Parent group’s vision to share wisdom and support

Debbie Jansen (centre) whose 11-year-old son Ben suffers with autism, has started a new venture to p

Debbie Jansen (centre) whose 11-year-old son Ben suffers with autism, has started a new venture to provide support to parents who have a child with austism.Picture: James Bass - Credit: Eastern Daily Press © 2015

Dissatisfaction with the provision for children with autism in the area has led to one mum setting up a support group to bring parents together.

Debbie Jansen's 11-year-old son, Ben suffers from autism and had been receiving treatment at the Newberry Clinic in Lowestoft Road. But the retirement of the paediatrician he had been seeing has caused problems not only for Mrs Jansen but for others too.

'We had been through five different paediatricians until we found the right fit,' said Mrs Jansen. 'And by far the doctor we ended up with was the most professional and sensitive out of the lot.

'At first, parents received letters telling them their case had been passed over, but then about two weeks later some appointments were cancelled completely. It's incredibly frustrating because these parents are in need of guidance, strategy and medication for their children, but some are now going to have to wait until next year to see a doctor.'

Out of desperation, Mrs Jansen started meeting up with two friends whose children also had autism, so they could share stories and try and help each other with solutions.

'It went from there in February and here I am now with three full support groups, and over 45 families signed up, that's how Slice of Advice was born.'

Mrs Jansen now helps lots of parents looking for help in Great Yarmouth, Martham and Norwich.

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'It all depends where the hotspots are, where I'm needed,' she said.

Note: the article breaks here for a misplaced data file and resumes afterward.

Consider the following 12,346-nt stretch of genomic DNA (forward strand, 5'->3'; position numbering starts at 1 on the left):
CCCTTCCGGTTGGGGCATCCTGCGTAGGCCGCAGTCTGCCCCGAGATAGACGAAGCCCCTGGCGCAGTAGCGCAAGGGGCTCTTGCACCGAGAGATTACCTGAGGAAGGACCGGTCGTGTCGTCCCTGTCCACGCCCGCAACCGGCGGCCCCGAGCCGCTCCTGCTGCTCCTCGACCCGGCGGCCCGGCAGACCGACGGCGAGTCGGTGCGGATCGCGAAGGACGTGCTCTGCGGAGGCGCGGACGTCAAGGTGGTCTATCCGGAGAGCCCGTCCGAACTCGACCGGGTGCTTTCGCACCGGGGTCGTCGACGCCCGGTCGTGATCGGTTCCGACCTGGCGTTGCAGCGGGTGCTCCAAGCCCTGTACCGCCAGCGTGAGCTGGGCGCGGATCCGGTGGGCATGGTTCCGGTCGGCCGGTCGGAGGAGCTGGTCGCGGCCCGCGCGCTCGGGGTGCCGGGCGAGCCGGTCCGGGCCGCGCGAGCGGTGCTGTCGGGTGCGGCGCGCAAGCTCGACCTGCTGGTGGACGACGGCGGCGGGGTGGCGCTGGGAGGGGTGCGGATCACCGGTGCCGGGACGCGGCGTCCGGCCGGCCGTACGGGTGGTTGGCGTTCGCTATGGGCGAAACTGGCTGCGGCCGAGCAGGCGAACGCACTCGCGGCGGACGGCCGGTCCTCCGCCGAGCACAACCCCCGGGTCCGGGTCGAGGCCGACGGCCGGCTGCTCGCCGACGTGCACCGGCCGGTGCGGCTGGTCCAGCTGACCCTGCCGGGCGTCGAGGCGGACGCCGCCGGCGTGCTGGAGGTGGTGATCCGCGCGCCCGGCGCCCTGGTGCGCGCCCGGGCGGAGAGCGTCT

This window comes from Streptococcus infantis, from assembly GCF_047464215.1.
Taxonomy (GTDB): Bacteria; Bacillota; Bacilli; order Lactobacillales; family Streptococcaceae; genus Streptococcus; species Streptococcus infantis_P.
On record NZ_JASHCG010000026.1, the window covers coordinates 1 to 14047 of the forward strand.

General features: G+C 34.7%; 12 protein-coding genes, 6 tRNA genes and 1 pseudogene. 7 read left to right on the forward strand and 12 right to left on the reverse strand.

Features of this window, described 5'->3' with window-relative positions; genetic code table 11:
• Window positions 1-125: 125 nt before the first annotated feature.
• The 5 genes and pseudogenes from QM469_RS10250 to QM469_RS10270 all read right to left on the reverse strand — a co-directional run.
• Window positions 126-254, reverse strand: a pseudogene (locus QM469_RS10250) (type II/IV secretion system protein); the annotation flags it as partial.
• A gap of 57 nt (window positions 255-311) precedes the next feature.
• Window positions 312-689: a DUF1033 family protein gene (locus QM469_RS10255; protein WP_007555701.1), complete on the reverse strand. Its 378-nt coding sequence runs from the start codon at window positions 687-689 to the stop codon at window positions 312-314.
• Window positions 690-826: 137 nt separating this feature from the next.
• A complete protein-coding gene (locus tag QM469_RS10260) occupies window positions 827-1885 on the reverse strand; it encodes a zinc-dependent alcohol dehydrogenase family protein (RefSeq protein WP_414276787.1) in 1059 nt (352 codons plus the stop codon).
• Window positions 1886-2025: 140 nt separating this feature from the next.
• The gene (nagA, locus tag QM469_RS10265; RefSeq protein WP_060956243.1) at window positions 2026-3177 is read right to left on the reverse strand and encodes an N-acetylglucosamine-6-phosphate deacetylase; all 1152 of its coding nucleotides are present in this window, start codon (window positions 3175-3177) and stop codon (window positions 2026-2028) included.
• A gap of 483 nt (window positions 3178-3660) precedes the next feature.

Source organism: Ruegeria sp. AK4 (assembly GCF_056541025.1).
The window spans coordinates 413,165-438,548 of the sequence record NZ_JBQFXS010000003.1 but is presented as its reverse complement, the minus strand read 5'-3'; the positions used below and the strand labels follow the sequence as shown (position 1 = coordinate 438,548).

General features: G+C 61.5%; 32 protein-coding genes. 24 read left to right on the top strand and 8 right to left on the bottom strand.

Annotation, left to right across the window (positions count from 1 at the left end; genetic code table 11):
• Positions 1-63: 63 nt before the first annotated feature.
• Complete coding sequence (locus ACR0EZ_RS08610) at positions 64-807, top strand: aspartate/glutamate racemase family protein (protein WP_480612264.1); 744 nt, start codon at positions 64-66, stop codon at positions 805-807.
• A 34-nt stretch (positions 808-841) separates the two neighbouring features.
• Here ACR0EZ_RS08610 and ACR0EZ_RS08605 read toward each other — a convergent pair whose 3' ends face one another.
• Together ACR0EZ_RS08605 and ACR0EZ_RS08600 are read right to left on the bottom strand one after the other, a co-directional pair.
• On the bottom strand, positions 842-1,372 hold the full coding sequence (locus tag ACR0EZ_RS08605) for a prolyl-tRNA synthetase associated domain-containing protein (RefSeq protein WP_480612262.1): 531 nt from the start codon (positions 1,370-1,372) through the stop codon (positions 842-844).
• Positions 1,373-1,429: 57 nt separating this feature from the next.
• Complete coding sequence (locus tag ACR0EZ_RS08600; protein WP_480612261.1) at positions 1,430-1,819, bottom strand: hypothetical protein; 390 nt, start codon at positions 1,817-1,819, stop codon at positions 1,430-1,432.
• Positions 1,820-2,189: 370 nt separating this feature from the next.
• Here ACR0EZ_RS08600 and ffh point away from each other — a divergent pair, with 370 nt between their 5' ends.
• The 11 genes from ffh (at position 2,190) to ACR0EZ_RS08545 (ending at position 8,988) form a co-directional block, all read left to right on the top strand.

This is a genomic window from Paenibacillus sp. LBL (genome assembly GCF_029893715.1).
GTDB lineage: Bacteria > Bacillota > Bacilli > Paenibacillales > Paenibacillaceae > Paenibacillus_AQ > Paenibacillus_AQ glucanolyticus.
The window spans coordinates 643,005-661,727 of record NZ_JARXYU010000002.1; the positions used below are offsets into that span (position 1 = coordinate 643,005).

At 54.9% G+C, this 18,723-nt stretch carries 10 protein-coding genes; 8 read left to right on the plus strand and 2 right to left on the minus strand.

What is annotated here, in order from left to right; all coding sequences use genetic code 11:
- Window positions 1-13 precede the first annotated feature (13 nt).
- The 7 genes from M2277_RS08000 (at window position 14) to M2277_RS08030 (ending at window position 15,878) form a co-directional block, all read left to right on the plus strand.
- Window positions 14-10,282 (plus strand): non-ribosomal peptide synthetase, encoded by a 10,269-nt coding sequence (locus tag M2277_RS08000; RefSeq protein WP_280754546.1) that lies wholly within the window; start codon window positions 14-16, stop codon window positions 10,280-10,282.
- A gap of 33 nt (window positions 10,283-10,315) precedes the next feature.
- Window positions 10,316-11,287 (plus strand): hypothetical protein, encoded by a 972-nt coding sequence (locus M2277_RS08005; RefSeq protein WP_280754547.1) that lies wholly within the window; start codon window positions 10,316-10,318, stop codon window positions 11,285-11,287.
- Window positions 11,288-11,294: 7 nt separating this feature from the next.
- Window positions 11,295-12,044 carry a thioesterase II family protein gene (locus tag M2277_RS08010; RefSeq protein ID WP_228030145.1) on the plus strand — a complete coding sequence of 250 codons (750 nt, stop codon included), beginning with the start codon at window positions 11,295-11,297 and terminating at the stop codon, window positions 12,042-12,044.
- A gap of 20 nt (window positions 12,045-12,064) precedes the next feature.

Slice of Advice brings together parents but also holds talks from a variety of professionals, such as occupational therapists, sensory play therapists and the county council, to give advice on what could help a child.

'We're making so many contacts, and that's feeding back to parents who are really benefitting from the help,' Mrs Jansen, 45, said.

'But really we're still in the process of setting this all up. I'm running it voluntarily but it is effectively my full time job.'

Mrs Jansen's vision is for parents to help each other to help themselves, by offering words of wisdom from different stages, from diagnosis through to everyday coping methods.

'All these children are different,' she said. 'So finding the right treatment is like finding the right key to unlock a door.

'It's very much an environment where parents can come and not be judged, we're just there to share stories and try to help.'

A spokesman for James Paget University Hospitals NHS Foundation Trust, under which the Newberry Clinic falls, said: 'A senior member of staff based at the Newberry Clinic, which provides community paediatric services, will be retiring in the New Year. As a result, we are in the process of re-arranging appointments for some of our patients and would apologise for any inconvenience caused.'

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